Cesarean Section Rates Vary Across US Hospitals

MedicalResearch.com Interview with:
Kamila Mistry, PhD MPH

MedicalResearch.com: What is the background for this study?

Response: Although the overall cesarean section (C-section) rate in the United States has declined slightly in recent years, nearly a third of all births continue to be delivered by C-section—higher than in many other industrialized countries. A number of medical as well as nonmedical factors may contribute to high C-section rates.

C-section is the most common surgical procedure performed in the United States. This operation carries additional risks compared with vaginal delivery, such as infection and postoperative pain. A C-section also may make it more difficult for the mother to establish breastfeeding and may complicate subsequent pregnancies.

Consensus guidelines from the American Congress of Obstetricians and Gynecologists and other national efforts to improve perinatal care have shown promise in reducing nonmedically indicated C-sections. However, recent research has found wide variation in hospital C-section rates even for low-risk deliveries.

MedicalResearch.com: What are the main findings?

• In 2013, there were 3.5 million total and 2.5 million low-risk deliveries across 2,719 hospitals in 43 States and the District of Columbia. These hospitals account for over 95 percent of hospital deliveries nationally. Among all deliveries, the rate of C-section was 33.1 per 100—twice the low-risk C-section rate (16.2 per 100 low-risk deliveries).
• The majority of all C-sections (65 percent) had a medical indication listed on the record and so were not considered to be low-risk. Among deliveries with a medical indication, the C-section rate was 76.1 per 100.
• Among hospitals with 1,000 or more deliveries—which accounted for over 80 percent of all deliveries and C-sections—the minimum and maximum low-risk C-section rate differed ten-fold (from 4.6 to 46.9 per 100 low-risk deliveries). In contrast, the total C-section rate differed only four-fold (from 15.4 to 63.5 per 100 total deliveries).
• The mean low-risk C-section rate was higher among private for-profit hospitals, hospitals in large metropolitan areas, and hospitals in the Northeast and South, compared with other hospitals. The total C-section rate showed a similar pattern by region but did not differ across other hospital characteristics.

MedicalResearch.com: What should readers take away from your report?
Response: This results show differing patterns or variation in C-section rates across hospitals, particularly for low-risk pregnancies for which the procedure is not medically indicated. This variation raises questions about the quality of maternal care and has important implications for maternal and neonatal outcomes and costs for hospitals, delivery systems, and insurers.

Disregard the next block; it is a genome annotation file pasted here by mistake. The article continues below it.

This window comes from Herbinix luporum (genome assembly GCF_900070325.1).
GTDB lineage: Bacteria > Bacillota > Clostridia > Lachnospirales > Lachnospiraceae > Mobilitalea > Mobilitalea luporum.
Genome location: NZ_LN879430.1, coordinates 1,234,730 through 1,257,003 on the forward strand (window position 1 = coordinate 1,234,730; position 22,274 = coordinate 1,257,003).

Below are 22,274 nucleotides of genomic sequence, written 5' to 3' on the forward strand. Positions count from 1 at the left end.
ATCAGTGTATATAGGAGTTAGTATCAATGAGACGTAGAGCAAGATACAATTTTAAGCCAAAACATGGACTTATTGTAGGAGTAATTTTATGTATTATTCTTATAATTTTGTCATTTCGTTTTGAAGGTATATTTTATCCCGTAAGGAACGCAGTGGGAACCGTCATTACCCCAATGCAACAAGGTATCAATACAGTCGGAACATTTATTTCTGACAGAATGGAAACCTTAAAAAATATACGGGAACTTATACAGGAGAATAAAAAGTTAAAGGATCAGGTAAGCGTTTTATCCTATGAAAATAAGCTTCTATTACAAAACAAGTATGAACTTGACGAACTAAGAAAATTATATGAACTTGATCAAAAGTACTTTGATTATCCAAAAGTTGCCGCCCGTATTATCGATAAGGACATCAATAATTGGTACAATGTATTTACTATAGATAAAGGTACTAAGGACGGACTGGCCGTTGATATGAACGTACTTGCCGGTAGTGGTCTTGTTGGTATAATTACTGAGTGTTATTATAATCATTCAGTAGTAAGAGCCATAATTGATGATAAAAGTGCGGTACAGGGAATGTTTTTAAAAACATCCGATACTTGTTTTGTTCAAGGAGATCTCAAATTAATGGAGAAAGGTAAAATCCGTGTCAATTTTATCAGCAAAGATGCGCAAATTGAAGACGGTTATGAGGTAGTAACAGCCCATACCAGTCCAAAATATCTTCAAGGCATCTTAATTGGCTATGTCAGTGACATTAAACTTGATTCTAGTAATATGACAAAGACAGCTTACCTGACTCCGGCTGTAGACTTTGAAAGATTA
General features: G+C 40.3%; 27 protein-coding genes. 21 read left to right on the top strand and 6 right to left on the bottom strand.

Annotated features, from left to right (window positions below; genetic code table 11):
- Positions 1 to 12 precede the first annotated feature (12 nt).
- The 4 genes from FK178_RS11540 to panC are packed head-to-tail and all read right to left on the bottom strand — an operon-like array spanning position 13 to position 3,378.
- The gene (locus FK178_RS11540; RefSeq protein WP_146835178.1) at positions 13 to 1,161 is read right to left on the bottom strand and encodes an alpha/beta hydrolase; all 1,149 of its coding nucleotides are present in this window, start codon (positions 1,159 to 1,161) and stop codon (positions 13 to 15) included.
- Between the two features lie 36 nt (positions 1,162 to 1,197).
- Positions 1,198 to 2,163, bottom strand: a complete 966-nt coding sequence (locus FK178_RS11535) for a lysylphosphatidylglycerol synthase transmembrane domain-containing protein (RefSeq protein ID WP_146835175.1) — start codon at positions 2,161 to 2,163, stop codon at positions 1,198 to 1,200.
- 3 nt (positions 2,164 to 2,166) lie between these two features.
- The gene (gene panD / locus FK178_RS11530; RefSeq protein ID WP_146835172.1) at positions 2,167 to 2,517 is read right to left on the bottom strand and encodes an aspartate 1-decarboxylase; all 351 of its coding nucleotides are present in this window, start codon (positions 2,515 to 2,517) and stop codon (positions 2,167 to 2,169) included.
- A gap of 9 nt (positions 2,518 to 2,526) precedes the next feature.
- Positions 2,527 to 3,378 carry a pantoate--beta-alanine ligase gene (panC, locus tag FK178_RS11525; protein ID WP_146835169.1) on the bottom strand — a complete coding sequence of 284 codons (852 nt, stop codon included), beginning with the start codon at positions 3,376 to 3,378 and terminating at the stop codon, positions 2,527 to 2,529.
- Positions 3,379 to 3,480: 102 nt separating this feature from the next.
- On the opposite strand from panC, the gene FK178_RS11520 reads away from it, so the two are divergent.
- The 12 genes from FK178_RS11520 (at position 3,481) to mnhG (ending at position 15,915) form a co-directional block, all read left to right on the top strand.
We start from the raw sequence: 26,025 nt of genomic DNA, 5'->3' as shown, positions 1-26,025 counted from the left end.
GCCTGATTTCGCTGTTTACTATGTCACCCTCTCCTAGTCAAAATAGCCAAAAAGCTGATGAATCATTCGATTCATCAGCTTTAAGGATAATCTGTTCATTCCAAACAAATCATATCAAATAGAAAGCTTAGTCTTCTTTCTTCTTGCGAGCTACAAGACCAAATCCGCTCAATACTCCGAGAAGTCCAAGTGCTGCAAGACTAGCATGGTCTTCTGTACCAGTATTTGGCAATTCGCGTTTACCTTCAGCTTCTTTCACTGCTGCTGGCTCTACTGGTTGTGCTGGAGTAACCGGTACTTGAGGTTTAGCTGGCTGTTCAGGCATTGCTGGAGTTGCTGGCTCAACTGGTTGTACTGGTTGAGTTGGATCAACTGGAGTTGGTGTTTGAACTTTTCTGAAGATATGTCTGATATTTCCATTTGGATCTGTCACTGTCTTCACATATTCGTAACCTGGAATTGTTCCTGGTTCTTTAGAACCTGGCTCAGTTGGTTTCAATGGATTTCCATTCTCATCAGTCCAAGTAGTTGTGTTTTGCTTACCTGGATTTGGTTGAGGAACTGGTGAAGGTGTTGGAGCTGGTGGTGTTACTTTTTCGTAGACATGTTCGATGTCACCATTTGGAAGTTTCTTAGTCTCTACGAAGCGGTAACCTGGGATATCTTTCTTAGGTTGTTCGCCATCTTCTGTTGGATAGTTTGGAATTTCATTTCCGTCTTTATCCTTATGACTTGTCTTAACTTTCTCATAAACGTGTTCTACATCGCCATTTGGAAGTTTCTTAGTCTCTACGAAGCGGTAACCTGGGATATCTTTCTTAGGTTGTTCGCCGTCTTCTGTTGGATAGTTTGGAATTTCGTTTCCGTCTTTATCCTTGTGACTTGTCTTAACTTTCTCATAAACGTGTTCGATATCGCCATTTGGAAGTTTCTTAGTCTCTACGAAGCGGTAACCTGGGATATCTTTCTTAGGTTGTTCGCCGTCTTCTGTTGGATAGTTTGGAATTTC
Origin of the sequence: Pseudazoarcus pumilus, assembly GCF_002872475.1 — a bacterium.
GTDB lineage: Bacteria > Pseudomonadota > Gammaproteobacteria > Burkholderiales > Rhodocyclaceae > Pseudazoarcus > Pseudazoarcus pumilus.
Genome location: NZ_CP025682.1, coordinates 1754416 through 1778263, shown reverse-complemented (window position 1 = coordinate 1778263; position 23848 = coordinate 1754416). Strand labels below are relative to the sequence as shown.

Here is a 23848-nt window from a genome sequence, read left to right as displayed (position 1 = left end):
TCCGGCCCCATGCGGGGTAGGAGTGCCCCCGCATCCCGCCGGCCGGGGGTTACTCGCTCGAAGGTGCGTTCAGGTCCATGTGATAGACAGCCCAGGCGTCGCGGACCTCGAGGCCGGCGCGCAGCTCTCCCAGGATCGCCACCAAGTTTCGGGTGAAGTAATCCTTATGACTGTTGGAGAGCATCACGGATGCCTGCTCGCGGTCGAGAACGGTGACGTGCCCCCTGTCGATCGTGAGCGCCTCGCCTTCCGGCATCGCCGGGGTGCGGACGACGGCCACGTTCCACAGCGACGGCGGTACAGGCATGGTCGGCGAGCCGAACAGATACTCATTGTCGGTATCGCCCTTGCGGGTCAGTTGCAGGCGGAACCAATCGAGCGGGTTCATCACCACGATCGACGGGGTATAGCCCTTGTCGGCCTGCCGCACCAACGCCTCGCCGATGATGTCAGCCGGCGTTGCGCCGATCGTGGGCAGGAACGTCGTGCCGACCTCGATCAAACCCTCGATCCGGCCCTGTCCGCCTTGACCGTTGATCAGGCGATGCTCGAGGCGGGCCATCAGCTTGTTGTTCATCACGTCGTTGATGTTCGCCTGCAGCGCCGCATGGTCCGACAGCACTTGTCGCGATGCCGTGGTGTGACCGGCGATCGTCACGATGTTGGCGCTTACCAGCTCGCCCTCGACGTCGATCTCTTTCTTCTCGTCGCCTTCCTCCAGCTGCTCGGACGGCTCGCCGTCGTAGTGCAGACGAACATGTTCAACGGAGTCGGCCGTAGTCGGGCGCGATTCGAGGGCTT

MedicalResearch.com: What recommendations do you have for future research as a result of this study?

Response: Given potential risks and associated costs—in 2011, the average cost of a hospital stay resulting in C-section was over 50 percent higher than a stay involving vaginal delivery—reducing the C-section delivery rate continues to be an important focus for future research and also public health efforts nationwide, particularly for low-risk deliveries with no medical indication for the procedure.

Future research should focus better on understanding potential drivers of variation and also evaluate the effectiveness of promising practice and policy-level interventions that are used to reduce variation in the low-risk C-section rate.

MedicalResearch.com: Is there anything else you would like to add?

Response: This Healthcare Cost and Utilization Project (HCUP) Statistical Brief presents information on variation in the rate of total and low-risk C-sections across U.S. hospitals in 2013. It expands on previous studies in two significant ways—by using the State Inpatient Databases (SID) rather than the Nationwide Inpatient Sample (NIS) to allow for a more accurate hospital-level statistics and by using a new definition of low-risk C-section developed by the Society of Maternal-Fetal Medicine in 2016, which is more clinically comprehensive than other prior definitions.

MedicalResearch.com: Thank you for your contribution to the MedicalResearch.com community.


September 2016 Variation in the Rate of Cesarean Section Across U.S. Hospitals, 2013 Kamila Mistry, Ph.D., M.P.H., Kathryn R. Fingar, Ph.D., M.P.H., and Anne Elixhauser, Ph.D.

Note: Content is Not intended as medical advice. Please consult your health care provider regarding your specific medical condition and questions.

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